Last night I was doing some background reading for an interview and came across Dennis F. Thompson‘s 2010 article “Constitutional Character: Virtues and Vices in Presidential Leadership” Presidential Studies Quarterly 40:23-37. Thompson is Alfred North Whitehead Professor of Political Philosophy Emeritus at Harvard University.
Thompson argues that presidents, and by implication presidential candidates, should conform to a certain set of virtues which when taken together contribute to what he calls “constitutional character.”
- Sensitivity to basic human rights, especially as they relate to the most vulnerable citizens in society
- Respect for due process or a respect for the limits of presidential power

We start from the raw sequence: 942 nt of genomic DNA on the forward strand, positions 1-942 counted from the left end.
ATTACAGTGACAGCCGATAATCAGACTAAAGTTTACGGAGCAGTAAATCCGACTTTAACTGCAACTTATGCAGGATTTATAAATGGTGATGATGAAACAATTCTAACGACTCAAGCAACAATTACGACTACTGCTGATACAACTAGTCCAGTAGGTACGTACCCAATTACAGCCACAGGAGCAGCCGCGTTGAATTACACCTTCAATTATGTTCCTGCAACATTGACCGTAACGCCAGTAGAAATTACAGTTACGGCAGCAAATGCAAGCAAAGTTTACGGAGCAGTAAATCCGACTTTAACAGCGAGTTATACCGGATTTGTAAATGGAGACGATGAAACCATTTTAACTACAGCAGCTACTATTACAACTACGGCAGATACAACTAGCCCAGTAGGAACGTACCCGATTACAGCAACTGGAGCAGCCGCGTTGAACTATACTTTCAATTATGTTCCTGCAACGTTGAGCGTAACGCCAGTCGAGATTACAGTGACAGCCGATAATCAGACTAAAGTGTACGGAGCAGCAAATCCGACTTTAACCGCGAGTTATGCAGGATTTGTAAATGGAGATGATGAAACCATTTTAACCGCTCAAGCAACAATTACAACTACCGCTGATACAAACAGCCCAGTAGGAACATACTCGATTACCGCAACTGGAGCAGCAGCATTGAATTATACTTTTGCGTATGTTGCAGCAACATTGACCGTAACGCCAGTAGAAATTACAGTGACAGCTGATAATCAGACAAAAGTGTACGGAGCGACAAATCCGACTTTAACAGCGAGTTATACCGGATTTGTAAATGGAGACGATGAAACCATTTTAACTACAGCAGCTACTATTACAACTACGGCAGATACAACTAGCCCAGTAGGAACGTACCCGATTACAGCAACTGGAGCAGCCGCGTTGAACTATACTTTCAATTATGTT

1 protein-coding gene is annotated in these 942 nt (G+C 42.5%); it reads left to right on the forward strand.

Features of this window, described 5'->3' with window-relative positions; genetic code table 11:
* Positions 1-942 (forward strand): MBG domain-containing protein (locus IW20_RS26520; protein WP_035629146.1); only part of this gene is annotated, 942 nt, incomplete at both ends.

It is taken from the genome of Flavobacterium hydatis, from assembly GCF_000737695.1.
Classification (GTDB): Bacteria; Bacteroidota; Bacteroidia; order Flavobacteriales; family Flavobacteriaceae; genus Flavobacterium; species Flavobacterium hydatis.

- A willingness to accept responsibility when things go wrong and suffer the consequences
- Toleration of opposition, or engaging political opponents on fair terms
- Candor or telling the truth to the American people
Robert Wiebe, in his 1984 book Opening of American Society: From the Adoption of the Constitution to the Eve of Disunion, writes that the idea of “republican character,” as articulated by the founding fathers, required the following virtues:
- Self-Control (which was the most important to the founders)
In his 2001 book The Death of Character: Moral Education in an Age Without Good or Evil, James Davison Hunter defines a person of character as having:
- Moral discipline: Control of one’s passions; constraint
- Moral attachment: Commitment to a community or something larger than self
- Moral autonomy: Freedom to make ethical choices
How do our current candidates measure up?